That being said, I don't think the proposed memorial, with a walkway, groves of trees, and a monument wall, is heroic enough. Why not a statue of some of the passengers starting out from the back of the plane to rush the cockpit? These are HEROES, and while they indeed gave their lives on this ground and it must be hallowed, they deserve more than a simple gravesite. It was not mere tragedy; it was a triumph.

Just before sunset, I traveled a couple miles south to the town itself.

As of 9/11/01, it was no longer a town where Nothing Ever Happened. Reminders of that day abound.

Most houses and businesses have flags flying in the yards.

The Shanksville VFD forgets not its own.

All in all, it was a sobering experience for me to visit the site.

I then drove through more of the hilly central Pennsylvania countryside where "bitter people cling to their religion and guns" and headed home.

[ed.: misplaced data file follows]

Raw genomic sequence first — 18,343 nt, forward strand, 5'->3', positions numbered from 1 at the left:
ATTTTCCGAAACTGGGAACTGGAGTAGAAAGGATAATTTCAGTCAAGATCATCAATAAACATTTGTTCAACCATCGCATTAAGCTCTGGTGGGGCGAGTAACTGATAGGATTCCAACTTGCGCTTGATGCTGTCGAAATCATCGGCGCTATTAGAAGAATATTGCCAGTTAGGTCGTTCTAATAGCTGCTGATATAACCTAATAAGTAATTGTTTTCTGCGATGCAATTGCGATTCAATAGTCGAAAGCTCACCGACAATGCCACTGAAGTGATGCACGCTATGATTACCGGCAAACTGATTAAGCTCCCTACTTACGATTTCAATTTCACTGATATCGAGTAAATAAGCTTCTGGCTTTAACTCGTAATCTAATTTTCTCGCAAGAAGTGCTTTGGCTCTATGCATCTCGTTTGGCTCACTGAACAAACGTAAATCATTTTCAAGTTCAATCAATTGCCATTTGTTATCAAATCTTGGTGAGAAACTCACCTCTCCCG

And Now For Some Sports Rants

Few things are so beautiful as watching or hearing sports personalities completely lose it on camera or microphone.

We start with Jim "Diddly Poo" Mora in New Orleans:

Followed by Jim "Playoffs?!" Mora in Indianapolis:

Is it any surprise that Mora didn't last long in either job after these tirades?

After losing a sizeable lead to Da Bears on Monday Night Football at home, Arizona Cardinals coach Dennis Green praises his opponents . . . sort of:

Kansas City Royals skipper Hal McRae hates a reporter's question so much that he trashes his own office and injures one of the reporters in the process: